The terms interior designer and interior decorator are often used interchangeably without much thought, but did you know there is a difference? Interior designers secretly cringe whenever someone refers to them as an interior decorator – “what did you just call me?”

Ok maybe it’s not that bad, but it can get a little tiring telling people you’re an interior designer only to get the same response “that must be so much fun! I would love to shop for furniture and pick paint colours all day!”. Yeah that would be fun, too bad that’s a small percentage of what we actually do.

Interior designers and interior decorators work in the same industry and share the same goal of creating spaces that are aesthetically pleasing for their clients. Both can select finishes and furniture, but an interior designer goes further than that. Interior designers understand how people move through spaces and use that knowledge to create environments that are safe and functional. Interior decorators primary focus is on the overall aesthetics of a space and will use furniture, paint and accessories to bring personality and beauty to a space. In short, interior designers can decorate, but decorators cannot design. Interior designers are in no way better than an interior decorator; we have a great deal of respect for what they do, our roles are simply different.


The big difference between the two professions is education. Interior decorators don’t require any technical training, but will often take a 1 yr certificate program. There is a Canadian Decorators Association, but they are not regulated and few register. The next ‘level up’ is a two year diploma which earns you the title of Interior Design Technologist (IDT). Interior design technologists have a technical background and they are required to have an understanding of building code and construction standards. Interior designers however require a degree. Once an interior designer has received their degree and has acquired the necessary experience/ hours they can apply to write the NCIDQ (National Council for Interior Design Qualification) exam. The NCIDQ exam tests designers on their knowledge of building code, fire code, construction standards and contract administration. Once they have passed the NCIDQ exam they are able to apply for licensing with their provincial association (for Alberta its Interior Designers of Alberta or IDA for short) and can then call themselves a Registered Interior Designer and have the ability to stamp drawings. These designers are regulated by the province and are required to complete continuing education classes every year, carry liability insurance and adhere to a code of ethics in order to maintain their licensed status. Technologists can also write the NCIDQ exam after acquiring enough hours; however, they do do have the ability to stamp drawings.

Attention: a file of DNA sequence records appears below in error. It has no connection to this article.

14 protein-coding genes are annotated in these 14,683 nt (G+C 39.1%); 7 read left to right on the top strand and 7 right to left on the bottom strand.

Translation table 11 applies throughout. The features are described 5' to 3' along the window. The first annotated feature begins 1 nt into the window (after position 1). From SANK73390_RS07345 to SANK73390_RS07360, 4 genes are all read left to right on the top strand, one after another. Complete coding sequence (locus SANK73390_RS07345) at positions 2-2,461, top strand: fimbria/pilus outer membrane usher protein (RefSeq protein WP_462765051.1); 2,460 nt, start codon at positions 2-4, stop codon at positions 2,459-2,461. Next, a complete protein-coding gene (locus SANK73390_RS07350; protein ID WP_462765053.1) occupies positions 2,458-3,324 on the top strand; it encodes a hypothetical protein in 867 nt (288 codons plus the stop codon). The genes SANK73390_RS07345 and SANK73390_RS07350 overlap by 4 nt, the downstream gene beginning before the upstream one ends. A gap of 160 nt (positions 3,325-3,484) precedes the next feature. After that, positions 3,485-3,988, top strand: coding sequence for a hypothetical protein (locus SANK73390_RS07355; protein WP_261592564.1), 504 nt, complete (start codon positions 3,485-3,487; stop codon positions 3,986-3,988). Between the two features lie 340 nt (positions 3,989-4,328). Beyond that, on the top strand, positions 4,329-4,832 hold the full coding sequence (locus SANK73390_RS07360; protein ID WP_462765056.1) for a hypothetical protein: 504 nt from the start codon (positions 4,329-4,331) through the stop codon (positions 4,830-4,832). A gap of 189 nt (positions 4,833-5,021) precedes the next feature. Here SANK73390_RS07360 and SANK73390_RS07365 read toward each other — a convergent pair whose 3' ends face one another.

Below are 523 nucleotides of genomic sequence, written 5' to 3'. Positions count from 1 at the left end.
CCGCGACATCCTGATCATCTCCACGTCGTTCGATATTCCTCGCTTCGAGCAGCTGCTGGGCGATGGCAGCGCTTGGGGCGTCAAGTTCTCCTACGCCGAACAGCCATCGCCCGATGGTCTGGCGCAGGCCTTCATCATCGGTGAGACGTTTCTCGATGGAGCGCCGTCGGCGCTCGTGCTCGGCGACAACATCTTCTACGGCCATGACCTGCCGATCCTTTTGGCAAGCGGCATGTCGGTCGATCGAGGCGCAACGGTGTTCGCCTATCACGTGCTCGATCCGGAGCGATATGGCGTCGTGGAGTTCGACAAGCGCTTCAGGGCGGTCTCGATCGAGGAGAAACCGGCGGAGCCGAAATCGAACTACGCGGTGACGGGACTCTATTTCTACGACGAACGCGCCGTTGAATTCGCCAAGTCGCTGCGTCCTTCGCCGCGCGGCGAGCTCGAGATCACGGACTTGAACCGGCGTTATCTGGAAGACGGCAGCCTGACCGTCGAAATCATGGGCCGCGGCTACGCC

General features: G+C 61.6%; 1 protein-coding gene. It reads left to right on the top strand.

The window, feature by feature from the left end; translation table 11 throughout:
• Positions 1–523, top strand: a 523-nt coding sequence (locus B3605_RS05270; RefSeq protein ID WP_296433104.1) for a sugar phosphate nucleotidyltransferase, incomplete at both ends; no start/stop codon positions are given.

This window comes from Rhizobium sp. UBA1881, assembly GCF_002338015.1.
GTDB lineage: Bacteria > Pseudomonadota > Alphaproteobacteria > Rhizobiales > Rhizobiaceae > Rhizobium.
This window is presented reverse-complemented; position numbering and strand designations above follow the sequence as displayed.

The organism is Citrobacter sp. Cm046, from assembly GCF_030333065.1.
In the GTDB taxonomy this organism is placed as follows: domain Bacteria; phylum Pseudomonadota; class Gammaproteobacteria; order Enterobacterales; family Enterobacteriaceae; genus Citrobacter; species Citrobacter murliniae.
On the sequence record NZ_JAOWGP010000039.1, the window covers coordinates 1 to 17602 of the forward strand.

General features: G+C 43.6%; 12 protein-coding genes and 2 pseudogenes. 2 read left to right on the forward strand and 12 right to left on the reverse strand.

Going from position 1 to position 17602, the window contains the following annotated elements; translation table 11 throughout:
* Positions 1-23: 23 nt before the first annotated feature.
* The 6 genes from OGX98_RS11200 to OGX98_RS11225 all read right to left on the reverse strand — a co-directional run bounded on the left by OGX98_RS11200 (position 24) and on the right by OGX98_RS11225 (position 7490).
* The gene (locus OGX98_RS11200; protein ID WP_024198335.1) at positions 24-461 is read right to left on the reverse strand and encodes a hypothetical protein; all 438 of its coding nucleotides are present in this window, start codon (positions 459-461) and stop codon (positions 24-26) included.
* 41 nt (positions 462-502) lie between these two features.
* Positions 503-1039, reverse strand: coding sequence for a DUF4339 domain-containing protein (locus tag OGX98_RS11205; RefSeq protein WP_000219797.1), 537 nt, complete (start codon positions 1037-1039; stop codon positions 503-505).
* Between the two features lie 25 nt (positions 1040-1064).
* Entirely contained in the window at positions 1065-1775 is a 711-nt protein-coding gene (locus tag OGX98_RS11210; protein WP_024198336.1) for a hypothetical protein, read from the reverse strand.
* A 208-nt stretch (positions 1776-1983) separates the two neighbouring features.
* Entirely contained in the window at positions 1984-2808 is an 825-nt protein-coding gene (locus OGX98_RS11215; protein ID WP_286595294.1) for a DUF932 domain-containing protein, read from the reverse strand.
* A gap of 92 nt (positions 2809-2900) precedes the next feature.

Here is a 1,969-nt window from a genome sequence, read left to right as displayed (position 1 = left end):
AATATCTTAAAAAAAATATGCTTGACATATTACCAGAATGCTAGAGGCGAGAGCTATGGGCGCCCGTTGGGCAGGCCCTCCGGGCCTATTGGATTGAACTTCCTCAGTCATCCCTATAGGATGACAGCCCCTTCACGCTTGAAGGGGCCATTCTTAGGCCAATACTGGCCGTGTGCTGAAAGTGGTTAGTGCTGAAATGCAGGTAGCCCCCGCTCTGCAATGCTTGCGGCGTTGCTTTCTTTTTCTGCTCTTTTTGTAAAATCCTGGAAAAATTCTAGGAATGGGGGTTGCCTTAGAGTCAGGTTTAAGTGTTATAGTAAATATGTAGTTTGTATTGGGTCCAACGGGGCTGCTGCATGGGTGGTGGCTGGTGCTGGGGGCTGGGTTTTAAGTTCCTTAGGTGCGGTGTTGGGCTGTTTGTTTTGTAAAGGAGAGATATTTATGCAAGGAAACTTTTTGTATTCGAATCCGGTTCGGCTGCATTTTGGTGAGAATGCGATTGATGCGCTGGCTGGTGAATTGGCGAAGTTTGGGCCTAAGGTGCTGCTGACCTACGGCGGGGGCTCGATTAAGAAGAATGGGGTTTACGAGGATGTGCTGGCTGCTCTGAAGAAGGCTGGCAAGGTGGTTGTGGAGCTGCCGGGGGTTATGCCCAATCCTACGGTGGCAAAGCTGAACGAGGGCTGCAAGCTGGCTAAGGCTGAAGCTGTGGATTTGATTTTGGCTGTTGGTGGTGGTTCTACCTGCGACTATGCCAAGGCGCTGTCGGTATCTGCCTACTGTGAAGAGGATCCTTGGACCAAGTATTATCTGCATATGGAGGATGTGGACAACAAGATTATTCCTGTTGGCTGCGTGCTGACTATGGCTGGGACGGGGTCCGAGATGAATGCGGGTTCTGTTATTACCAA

So how do you know if they’re an interior designer? You can look at the type of services they offer – if they do construction drawings and primarily do renovations and new builds you’re in luck! Another way is to look at the letters by their name. Look for CID (certified interior designer), IDT (Interior design technologist), IIDA (international interior design association or IDC (interior designers of Canada). All of these people will have the technical training required to assist you with your renovation project.

Happy renovating!

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